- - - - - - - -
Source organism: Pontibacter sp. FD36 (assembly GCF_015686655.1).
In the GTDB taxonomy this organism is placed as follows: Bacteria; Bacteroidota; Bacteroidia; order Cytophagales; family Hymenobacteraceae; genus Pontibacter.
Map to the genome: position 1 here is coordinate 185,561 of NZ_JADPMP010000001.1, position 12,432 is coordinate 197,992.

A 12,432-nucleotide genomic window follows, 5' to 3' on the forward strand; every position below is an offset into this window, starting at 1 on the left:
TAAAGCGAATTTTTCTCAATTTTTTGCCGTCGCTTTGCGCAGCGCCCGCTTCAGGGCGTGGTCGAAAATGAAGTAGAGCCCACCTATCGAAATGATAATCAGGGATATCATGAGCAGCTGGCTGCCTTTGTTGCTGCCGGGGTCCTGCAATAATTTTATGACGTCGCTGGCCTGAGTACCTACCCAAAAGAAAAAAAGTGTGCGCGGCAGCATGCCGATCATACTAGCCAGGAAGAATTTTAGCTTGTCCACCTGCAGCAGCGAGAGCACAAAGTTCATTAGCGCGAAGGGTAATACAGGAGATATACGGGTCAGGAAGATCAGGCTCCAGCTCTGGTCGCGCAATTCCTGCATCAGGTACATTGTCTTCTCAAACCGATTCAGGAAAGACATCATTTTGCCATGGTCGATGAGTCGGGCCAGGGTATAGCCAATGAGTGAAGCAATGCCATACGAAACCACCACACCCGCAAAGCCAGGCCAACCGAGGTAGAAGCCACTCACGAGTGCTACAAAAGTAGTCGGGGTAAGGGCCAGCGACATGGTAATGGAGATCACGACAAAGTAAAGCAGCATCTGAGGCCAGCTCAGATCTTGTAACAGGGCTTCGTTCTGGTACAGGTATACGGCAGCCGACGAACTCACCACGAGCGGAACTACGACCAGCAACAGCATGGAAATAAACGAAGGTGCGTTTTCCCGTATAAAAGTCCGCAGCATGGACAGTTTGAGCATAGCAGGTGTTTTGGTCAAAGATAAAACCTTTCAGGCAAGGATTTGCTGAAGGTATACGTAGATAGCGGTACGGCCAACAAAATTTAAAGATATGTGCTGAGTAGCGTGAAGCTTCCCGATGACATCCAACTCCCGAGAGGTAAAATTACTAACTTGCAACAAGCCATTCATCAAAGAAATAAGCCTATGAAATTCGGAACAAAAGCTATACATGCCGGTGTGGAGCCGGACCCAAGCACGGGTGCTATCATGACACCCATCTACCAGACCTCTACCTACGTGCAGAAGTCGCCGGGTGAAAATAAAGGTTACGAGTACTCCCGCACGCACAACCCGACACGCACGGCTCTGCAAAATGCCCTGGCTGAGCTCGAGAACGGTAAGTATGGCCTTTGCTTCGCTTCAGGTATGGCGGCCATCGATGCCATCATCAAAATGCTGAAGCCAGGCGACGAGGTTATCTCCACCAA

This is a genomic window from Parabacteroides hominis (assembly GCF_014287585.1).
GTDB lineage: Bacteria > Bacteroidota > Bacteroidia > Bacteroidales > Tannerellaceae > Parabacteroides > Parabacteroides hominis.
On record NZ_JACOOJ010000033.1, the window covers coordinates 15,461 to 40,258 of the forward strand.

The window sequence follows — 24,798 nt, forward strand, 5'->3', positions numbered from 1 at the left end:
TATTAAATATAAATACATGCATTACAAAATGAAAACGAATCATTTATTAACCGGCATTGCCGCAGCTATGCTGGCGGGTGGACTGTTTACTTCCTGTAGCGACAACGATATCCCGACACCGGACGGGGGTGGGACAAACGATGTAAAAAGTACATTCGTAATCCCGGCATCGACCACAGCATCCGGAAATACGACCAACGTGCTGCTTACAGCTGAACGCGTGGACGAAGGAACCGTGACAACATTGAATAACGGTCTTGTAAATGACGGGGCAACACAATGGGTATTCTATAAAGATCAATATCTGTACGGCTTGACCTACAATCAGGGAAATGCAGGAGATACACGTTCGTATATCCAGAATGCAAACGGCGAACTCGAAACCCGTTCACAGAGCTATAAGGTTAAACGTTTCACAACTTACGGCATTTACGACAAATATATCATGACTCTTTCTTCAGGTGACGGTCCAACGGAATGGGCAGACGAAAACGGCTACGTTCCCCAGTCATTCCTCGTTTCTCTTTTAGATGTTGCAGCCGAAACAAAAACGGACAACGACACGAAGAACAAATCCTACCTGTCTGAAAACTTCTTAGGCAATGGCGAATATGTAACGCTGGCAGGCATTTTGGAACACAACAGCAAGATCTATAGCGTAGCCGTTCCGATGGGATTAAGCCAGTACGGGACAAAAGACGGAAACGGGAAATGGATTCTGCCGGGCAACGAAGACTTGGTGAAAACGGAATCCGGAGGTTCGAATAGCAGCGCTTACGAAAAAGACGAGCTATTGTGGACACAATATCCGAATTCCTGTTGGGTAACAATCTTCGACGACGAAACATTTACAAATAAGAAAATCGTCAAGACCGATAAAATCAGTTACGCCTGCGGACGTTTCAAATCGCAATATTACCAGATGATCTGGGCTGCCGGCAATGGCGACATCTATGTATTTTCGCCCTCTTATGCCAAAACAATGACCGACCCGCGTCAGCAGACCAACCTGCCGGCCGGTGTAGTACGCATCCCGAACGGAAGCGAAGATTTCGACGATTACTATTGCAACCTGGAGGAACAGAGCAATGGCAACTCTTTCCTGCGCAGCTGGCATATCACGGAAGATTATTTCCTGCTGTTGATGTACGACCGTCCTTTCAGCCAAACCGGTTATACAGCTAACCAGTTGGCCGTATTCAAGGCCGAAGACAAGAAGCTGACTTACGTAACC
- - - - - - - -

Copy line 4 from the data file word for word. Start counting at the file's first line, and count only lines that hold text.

A 12,432-nucleotide genomic window follows, 5' to 3' on the forward strand; every position below is an offset into this window, starting at 1 on the left: